Advisors to the US Food and Drug rejection have voted against recommending approval of Bristol-Myers Squibb/AstraZeneca's diabetes drug dapagliflozin, but it was a far-from-unanimous rejection.
The agency's Endocrinologic and Metabolic Drugs Advisory Committee voted 9-6 against when asked whether the efficacy and safety data provided substantial evidence to support approval of dapagliflozin. The panel noted the concerns of FDA staffers about possible liver damage and the potential link with breast and bladder cancer.
Dapagliflozin is the first drug in the class of sodium-glucose co-transporter 2 (SGLT2) inhibitors. These drugs are designed to block glucose being absorbed into the bloodstream through the kidneys, allowing more sugar to be excreted with urine.
The New York Times quoted committee member David Capuzzi of Thomas Jefferson University, who voted no, as saying that "while I really liked the concept, we just don’t have enough right now, in my opinion, to ensure safety and efficacy and how to use it". Another panellist who voted no, Erica Brittain, a statistician at the National Institutes of Health, said that “I changed my mind about four times in the last 10 seconds".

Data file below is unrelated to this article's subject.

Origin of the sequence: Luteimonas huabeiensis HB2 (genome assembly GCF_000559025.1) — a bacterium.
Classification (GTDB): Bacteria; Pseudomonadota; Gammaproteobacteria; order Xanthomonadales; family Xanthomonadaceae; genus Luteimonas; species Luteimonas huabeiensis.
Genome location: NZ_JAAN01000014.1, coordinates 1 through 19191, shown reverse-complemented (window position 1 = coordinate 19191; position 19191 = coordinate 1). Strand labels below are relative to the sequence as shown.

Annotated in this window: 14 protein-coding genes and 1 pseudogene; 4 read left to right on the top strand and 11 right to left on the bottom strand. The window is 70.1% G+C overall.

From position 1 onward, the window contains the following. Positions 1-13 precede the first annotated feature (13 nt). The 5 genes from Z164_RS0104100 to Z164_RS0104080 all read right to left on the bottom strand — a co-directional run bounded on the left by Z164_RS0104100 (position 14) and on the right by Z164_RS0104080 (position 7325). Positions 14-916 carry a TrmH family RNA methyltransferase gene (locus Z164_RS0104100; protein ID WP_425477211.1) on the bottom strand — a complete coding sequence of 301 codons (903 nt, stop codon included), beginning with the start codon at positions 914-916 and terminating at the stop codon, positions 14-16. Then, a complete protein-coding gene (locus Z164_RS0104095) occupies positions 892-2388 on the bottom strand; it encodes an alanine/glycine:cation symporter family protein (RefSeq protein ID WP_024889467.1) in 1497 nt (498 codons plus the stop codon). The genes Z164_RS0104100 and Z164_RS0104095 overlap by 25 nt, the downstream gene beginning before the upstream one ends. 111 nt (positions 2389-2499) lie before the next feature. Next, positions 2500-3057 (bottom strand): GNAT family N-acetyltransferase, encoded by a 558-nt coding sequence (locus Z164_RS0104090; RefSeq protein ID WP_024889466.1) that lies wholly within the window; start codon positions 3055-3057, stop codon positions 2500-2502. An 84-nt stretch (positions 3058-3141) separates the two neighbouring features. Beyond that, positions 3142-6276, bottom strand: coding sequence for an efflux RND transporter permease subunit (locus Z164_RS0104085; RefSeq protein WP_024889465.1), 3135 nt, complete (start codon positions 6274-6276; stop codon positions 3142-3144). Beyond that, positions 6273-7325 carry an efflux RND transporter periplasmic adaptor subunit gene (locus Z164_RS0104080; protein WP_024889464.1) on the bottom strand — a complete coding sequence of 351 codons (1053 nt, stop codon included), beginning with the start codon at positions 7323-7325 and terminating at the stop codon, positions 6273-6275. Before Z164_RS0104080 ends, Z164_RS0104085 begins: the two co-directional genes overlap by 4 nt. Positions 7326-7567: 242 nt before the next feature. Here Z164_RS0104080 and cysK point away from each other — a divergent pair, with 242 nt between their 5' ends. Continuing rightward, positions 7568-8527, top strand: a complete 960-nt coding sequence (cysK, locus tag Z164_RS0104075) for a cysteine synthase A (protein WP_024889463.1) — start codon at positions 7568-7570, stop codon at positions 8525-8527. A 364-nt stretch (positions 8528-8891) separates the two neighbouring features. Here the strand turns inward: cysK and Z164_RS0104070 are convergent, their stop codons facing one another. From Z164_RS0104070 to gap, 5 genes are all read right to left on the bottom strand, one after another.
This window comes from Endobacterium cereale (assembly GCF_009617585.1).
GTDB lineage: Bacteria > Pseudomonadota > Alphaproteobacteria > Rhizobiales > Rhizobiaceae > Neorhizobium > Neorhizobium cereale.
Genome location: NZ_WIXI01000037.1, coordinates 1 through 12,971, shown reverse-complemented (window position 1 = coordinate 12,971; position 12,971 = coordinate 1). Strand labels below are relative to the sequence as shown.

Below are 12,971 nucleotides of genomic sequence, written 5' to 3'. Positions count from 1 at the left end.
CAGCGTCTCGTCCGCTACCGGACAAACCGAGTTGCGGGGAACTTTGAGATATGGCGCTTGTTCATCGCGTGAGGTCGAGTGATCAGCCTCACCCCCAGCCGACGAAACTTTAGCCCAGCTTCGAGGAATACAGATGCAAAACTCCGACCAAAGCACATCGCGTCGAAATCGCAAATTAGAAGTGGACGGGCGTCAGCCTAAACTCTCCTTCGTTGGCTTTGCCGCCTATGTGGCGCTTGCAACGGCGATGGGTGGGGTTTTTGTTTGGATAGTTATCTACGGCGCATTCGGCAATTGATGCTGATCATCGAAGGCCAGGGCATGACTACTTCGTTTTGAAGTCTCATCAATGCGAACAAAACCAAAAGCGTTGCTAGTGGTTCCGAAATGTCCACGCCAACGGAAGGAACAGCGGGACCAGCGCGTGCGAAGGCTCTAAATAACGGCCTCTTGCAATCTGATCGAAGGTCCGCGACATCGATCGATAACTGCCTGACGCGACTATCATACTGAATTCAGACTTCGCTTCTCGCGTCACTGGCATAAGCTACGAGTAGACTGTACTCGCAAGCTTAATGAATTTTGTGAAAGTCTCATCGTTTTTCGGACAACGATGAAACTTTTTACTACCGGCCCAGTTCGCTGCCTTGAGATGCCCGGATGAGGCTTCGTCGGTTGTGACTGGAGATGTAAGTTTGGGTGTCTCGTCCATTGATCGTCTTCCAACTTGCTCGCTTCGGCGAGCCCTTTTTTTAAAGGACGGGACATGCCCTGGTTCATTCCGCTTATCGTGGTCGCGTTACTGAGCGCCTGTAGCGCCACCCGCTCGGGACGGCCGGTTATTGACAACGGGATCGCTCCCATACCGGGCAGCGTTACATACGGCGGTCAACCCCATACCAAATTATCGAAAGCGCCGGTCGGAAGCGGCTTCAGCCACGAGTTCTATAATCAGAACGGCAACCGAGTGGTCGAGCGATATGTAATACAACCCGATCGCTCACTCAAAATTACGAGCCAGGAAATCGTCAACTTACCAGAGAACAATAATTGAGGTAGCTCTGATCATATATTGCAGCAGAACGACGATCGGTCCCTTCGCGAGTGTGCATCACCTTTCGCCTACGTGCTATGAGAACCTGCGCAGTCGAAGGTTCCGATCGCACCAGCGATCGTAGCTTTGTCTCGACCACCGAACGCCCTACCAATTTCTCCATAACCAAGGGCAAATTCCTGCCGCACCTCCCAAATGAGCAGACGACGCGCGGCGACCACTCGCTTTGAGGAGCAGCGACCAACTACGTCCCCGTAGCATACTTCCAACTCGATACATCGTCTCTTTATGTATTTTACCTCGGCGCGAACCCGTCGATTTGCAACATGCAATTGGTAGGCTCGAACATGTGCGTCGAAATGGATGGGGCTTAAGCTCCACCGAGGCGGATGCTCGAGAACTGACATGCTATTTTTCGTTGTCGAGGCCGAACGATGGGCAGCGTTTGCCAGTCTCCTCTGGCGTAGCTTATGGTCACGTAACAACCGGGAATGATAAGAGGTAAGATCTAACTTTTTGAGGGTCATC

Given that many calories are excreted through the urine with SGLT2 inhibitors, data has shown dapagliflozin can result in small weight loss, unlike many other diabetes drugs which cause weight gain. Ellen Seely of the Harvard Medical School and Brigham and Women’s Hospital, who voted yes, noted that "finding anti-diabetic agents that are weight-neutral is going to be a huge advance” but acknowledged that "there is a scare factor to the word ‘cancer’.”
The FDA is not bound to follow the advice of its committees and it would be extremely unusual for it approve a drug after a negative vote. However, the agency, which will make a final decision by October 28, will have noted the closeness of the vote.
Most observers believe that B-MS and AstraZeneca will need to provide more data but the key now is whether the FDA will call for new trials or go along the post-marketing study route. The first option would delay approval of dapagliflozin by years.